National and Global Impact of COVID-19

by Joie Liu and Tatum Mueller


April 15, 2020

Since the initial outbreak of COVID-19, or coronavirus disease 19, in a wet market in Wuhan, China, the coronavirus has spread rapidly throughout the world, becoming labelled as a pandemic by the World Health Organization. The following are the confirmed COVID-19 cases and the COVID-19 death toll as of now.

Confirmed COVID-19 Cases:

Worldwide: 1.9 million+

United States: 607,318+

Spain: 177,633+

Italy: 162,488+

Germany: 127,584+

France: 103,573+

COVID-19 Death Toll:

Worldwide: 127,518+

United States: 26,081+

Italy: 21,067+

Spain: 18,579+

France: 15,729+

United Kingdom: 12,107+

The U.S. is leading with the highest death count, with Italy and Spain close behind.

Discussions about COVID-19 are often filled with terms such as “flattening the curve” or “almost at the peak.” Before diving deeper into the national and global impact of COVID-19, a few terms commonly used in the coronavirus conversation need to be defined.

Community Spread: Community spread describes the spread of the coronavirus through people living in a specific location without a known cause of infection. Community spread applies to an area with a number of people who have become infected without traveling to a COVID-19 hotspot or being exposed to a known COVID-19 patient.

Flatten the Curve: Currently, the most dangerous aspect of the coronavirus is its ability to spread fast and efficiently. Many people become extremely sick quickly, leading to a increasing number of patients needing to be hospitalized or incubated. When people talk about “flattening the curve,” they are referring to lowering the rate at which people are being hospitalized. Hospitals only have a certain amount of ventilators or beds at one time, so if the rate of people who need critical care is lowered, hospitals will be able to have enough supplies to care for the patients who need help most.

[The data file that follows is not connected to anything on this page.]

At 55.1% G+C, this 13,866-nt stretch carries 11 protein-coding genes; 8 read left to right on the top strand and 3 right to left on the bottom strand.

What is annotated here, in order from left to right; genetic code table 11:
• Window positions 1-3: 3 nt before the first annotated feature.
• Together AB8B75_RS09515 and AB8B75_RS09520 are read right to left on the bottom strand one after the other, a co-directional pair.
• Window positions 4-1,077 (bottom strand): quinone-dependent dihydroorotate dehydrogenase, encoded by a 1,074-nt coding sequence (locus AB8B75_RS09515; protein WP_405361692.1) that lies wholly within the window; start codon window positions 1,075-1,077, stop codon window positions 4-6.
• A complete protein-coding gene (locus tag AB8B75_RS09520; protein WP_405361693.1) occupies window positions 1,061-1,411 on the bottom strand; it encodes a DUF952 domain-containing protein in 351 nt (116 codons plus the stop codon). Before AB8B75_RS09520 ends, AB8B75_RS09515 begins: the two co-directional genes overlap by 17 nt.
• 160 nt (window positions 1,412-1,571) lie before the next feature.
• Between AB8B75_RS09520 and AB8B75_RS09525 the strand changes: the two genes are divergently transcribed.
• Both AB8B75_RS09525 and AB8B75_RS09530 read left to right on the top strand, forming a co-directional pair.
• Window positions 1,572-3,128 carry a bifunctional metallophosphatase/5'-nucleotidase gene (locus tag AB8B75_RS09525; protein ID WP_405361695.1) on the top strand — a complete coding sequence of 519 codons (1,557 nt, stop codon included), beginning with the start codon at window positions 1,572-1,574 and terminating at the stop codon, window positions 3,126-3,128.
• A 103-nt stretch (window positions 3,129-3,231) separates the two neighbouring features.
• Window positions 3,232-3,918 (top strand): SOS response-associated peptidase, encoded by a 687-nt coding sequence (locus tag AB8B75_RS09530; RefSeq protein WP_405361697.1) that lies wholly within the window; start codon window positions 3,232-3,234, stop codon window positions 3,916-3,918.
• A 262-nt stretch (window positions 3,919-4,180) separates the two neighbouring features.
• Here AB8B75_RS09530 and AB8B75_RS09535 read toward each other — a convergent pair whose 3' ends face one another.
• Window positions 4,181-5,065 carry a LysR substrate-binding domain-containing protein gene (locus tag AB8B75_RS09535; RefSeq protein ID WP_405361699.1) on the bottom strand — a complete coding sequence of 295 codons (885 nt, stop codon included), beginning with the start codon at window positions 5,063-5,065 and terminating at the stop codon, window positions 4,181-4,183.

Quarantine: Quarantine is used to describe a situation in which people are told to stay away from the public and avoid places that contain many people. People around the globe are staying in quarantine in an effort to combat the highly contagious nature of COVID-19.

VentilatorA ventilator is a machine that helps bring oxygen to patients who are struggling to breathe. It brings a tube down a patient’s throat to provide them with the air that they need to live. Ventilators are used to bring oxygen to coronavirus patients whose lungs are filled with liquid, making breathing difficult. Many hospitals are facing ventilator shortages as a growing number of coronavirus patients with life-threatening symptoms are in need of them.